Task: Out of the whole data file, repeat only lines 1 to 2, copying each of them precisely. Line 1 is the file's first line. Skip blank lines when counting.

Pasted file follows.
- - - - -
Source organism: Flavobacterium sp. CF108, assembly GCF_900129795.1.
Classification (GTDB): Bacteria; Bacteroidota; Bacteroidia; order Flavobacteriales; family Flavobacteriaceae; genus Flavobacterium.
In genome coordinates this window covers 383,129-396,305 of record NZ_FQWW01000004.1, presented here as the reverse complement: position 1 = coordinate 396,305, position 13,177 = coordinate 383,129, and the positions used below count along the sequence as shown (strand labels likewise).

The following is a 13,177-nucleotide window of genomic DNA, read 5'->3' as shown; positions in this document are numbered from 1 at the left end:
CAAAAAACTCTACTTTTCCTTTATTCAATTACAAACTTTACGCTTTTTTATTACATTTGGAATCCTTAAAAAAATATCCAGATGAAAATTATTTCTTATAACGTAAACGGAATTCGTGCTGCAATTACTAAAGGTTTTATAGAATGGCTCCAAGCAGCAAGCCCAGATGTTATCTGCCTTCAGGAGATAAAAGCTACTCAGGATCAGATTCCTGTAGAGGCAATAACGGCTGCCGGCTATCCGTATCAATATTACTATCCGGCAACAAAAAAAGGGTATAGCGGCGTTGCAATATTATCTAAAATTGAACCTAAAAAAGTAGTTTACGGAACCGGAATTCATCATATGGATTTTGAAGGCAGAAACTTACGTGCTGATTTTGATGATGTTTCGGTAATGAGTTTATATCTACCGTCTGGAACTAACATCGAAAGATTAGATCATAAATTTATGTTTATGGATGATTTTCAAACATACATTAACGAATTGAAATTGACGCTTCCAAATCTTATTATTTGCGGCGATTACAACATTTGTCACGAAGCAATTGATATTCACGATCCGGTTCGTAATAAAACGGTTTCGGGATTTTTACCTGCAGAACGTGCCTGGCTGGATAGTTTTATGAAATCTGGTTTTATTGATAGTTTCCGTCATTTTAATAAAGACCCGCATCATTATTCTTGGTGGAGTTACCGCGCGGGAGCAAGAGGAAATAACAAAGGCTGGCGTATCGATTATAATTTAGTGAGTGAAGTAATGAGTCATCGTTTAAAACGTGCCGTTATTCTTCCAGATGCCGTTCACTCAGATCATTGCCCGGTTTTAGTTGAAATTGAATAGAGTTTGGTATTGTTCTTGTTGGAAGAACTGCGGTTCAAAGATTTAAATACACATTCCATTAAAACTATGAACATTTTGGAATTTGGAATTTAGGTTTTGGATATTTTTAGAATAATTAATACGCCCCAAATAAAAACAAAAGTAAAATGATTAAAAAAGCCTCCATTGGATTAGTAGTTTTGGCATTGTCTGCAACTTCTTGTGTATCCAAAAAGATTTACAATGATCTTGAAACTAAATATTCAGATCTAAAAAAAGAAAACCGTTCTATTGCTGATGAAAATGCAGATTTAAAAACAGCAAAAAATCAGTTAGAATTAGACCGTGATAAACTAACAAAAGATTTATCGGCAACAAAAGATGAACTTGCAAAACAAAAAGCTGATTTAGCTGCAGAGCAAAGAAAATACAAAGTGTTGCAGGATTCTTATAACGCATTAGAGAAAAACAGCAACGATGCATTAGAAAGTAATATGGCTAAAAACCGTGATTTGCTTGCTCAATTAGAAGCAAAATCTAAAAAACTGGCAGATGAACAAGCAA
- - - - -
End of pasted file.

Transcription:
Source organism: Flavobacterium sp. CF108, assembly GCF_900129795.1.
Classification (GTDB): Bacteria; Bacteroidota; Bacteroidia; order Flavobacteriales; family Flavobacteriaceae; genus Flavobacterium.